Socar, South Korea’s biggest car-sharing startup, tumbled on its Seoul stock exchange debut on Monday, even after pricing shares below the lower end of a traded range.
Shares of Socar rose 1.25% from its IPO price of 28,000 won ($21.10) in the opening minutes of the launch, before dropping to 26,300 won and giving the company a market cap of $642 million.
Last week, Socar cut its targeted IPO offering to 102 billion won ($78.1 million), giving the car-sharing company a valuation of 966.5 billion won ($731 million). ) before trading begins.
Socar’s debut comes amid a sluggish period in South Korea’s IPO market that has prompted a series of Korean companies to delay their IPO plans.
Analysts attributed SOCAR’s weak first-day performance to expensive valuation and a slowing IPO market reeling from the global economic slowdown.
Jaeuk Park, CEO of Socar, told TechCrunch earlier that the company is continuing with its listing plans as it is confident in its performance and expects to generate both operating profit and net profit by the end. of this year.
Rather than waiting for the stock market to recover for a higher valuation over the next two to three years, he said, the Korean mobility startup has prioritized investments in organic/inorganic growth. with proceeds from the IPO.
“First of all, Socar’s growth is faster than expected in the face of the reopening [after the COVID-19 pandemic]”, said Park. “The stock market should be difficult at the moment, but the mobility industry will experience rapid growth that we cannot miss this critical period; we will focus on accelerating mergers and acquisitions and investments in new businesses and technologies.
The company plans to bolster its services and geographic expansion efforts through acquisitions to become a mobility super-app with the goal of posting 1 trillion won ($748 million) in revenue by 2025, up from 289 billion won last year, Park continued. It aims to achieve 30% or more annual revenue growth by 2025, he added.
Socar, the first and only unicorn mobility startup in South Korea, aims to become the first publicly traded profitable unicorn company, Park noted.
SoftBank-backed Socar and Korean strategic investor SK Inc entered the unicorn club with approximately 183.2 billion won ($150 million) in funding for 1.3 trillion won (about $1 billion) in March from Lotte Rental, South Korea’s car rental unit. Lotte group. The startup has raised a total of 379.7 billion won ($284.2 million) since its inception in 2011 before its IPO.
The company’s major shareholders, including SoftBank, SK Inc, Lotte Rental and Altos Ventures, will retain their stake as they agreed to a lock-up period of up to six months.
The 11-year-old company, which launched the car-sharing service with 100 rental cars in Jeju, now operates a fleet of more than 19,000 vehicles across the country, offering services including car-sharing, car rental cars, rental of electric bicycles. , parking, vehicle management and maintenance. It will launch its transportation super app later this year, offering all-in-one mobility services. In addition, Socar is building an ecosystem for future mobility, including an autonomous driving platform, a charging station service for electric cars and micro-mobility.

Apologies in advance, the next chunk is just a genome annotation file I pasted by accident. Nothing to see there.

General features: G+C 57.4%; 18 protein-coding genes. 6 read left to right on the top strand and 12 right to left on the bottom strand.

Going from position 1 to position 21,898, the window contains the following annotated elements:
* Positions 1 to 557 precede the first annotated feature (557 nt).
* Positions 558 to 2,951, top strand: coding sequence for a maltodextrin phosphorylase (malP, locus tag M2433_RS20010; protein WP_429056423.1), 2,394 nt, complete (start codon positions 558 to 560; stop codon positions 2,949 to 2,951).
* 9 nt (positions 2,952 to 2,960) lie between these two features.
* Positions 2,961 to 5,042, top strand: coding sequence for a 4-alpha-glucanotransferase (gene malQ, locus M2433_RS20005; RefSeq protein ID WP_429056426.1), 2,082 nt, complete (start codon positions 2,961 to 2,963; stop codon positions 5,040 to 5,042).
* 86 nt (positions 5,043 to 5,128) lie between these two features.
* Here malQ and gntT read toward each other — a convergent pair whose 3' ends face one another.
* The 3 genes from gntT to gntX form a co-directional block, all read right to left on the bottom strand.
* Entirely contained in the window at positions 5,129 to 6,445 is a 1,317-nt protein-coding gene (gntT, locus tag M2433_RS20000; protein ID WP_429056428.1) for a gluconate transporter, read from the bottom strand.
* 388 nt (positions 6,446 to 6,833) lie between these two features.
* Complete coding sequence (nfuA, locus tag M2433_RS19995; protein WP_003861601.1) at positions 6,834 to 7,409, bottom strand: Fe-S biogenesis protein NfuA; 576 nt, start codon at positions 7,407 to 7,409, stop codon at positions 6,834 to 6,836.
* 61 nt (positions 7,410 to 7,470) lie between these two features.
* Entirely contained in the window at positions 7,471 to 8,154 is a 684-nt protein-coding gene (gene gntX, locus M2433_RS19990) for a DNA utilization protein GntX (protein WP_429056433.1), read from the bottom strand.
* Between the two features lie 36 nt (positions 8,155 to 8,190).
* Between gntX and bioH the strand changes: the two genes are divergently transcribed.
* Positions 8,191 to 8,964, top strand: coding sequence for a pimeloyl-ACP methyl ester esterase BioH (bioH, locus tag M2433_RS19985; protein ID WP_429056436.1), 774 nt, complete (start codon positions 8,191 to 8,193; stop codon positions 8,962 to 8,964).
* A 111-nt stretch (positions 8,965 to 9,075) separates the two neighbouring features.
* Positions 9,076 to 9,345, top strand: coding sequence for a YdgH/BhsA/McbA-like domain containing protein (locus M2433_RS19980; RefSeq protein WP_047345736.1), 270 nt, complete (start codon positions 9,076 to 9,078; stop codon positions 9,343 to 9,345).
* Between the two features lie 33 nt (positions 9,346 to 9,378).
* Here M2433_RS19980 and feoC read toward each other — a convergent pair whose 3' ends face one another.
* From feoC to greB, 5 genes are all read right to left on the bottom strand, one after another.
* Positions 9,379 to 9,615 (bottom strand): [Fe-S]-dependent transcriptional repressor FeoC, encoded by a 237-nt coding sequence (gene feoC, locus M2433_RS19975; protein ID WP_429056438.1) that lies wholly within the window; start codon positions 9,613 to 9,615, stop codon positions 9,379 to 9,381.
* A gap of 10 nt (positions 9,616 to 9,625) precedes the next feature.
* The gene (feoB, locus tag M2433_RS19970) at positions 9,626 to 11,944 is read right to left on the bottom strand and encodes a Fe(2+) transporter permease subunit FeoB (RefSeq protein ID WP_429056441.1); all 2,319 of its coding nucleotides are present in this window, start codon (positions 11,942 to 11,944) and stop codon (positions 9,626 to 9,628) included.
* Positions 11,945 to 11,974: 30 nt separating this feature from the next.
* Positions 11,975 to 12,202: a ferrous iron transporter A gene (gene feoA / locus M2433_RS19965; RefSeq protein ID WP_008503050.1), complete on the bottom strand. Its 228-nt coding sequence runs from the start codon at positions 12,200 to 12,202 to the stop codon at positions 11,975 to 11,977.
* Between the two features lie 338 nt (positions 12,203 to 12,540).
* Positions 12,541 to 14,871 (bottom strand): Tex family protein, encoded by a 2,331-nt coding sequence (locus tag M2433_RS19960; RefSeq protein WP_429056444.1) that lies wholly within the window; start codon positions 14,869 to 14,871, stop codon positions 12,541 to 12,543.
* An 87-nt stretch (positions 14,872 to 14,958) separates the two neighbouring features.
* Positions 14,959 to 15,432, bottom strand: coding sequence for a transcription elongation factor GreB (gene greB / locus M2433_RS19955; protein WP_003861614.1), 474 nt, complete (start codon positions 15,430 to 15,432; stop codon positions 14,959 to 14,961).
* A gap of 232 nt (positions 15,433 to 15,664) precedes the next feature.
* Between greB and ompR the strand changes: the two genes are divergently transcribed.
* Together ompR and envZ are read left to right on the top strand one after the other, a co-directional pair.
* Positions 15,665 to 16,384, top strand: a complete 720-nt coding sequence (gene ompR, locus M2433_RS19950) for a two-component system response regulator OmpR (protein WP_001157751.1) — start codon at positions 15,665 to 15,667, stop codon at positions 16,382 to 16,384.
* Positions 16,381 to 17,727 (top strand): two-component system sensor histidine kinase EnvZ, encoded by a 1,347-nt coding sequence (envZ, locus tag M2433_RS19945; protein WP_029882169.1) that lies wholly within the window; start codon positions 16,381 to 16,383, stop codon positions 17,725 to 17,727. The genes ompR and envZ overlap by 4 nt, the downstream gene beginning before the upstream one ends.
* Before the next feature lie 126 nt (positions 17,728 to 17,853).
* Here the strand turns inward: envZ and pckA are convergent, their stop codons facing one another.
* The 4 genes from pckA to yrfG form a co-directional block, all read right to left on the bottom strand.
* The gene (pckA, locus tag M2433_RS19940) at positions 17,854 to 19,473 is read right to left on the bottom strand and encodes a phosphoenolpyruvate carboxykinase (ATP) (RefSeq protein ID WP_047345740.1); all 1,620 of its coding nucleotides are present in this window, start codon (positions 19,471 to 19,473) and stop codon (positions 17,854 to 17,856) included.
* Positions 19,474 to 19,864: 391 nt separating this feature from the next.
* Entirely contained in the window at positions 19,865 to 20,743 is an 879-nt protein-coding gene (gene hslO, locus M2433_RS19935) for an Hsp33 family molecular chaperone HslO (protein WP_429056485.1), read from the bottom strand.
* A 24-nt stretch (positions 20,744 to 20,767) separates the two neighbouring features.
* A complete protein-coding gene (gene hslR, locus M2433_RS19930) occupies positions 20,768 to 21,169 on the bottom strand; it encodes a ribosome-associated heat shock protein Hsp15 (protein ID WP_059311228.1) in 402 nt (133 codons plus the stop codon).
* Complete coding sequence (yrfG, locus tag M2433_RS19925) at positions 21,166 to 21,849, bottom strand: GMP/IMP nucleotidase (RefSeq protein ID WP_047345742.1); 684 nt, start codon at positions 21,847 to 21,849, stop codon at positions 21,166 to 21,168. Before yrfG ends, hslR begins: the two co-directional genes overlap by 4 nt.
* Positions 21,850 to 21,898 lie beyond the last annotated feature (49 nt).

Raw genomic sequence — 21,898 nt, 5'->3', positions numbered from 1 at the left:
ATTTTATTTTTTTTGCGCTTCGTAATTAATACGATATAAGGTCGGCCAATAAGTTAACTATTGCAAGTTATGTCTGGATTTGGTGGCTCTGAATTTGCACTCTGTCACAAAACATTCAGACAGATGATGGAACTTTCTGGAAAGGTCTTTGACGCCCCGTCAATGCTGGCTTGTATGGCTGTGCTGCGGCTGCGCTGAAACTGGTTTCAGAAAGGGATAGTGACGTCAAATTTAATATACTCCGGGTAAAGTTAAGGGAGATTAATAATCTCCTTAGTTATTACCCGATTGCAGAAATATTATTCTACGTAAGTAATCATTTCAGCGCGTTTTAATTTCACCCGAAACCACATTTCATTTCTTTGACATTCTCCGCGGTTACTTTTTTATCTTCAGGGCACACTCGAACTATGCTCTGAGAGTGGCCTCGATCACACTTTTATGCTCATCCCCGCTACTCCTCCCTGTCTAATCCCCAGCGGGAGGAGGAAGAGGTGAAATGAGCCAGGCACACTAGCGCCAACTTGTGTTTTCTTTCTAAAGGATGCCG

Park said in an interview that Socar wants to enter the Southeast Asian market with its new SaaS B2B Fleet Management System (FMS) service which it plans to start selling later in the fourth quarter of this year. year. Socar, based on its 19,000 vehicles, has built FMS technology which uses data such as location and surroundings of vehicles to support effective monitoring and control systems, providing accurate information to drivers and management servers.
“FMS is different from car-sharing, which has been Socar’s core business for ten years, and if it stabilizes, it’s a B2B SaaS that guarantees a high profit rate,” Park said.
Socar claims the company has captured around 80% of the market share in South Korea, with over 11.4 million users and 1.4 million monthly active users this year.
The Korean car rental company established Socar Malaysia, a 79% stake owned by SK Inc, and launched services in Malaysia in 2018 and Indonesia in 2020.
Socar was founded in 2011 by Lee Jae-woong, who co-founded South Korea’s largest internet portal operator, Daum Communications; Daum merged with Kakao in 2014. Jaeuk Park, a serial entrepreneur, who founded VCNC, an operator messaging app for couples called Between, in 2011, sold VCNC to Socar in 2018. After the sale of VCNC , Park joined Socar’s Chief Strategy Officer (CSO) to lead Socar’s ridesharing business, Tada, and hired the Chief Executive Officer (CEO) in 2020 after Lee resigned.
Korean game maker Krafton acquired VCNC’s messaging app unit in May 2021, while Viva Republica, a Korean financial super operator Toss, bought a 60% stake in Tada, the ride-sharing business of VCNC, for an undisclosed amount in October last year.
Meanwhile, South Korean company TMap Mobility, whose investors include Uber Technologies and SK Inc’s investment firm SK Square, announced on Monday that it has raised $149.2 million (200 billion won) from the strategic investor KB Bank. Another Korean car rental platform, Kakao Mobility, which had also planned an IPO between 2022 and 2023, said last week that it had ended its sales talks with the Korean capital firm. MBK Partners investment.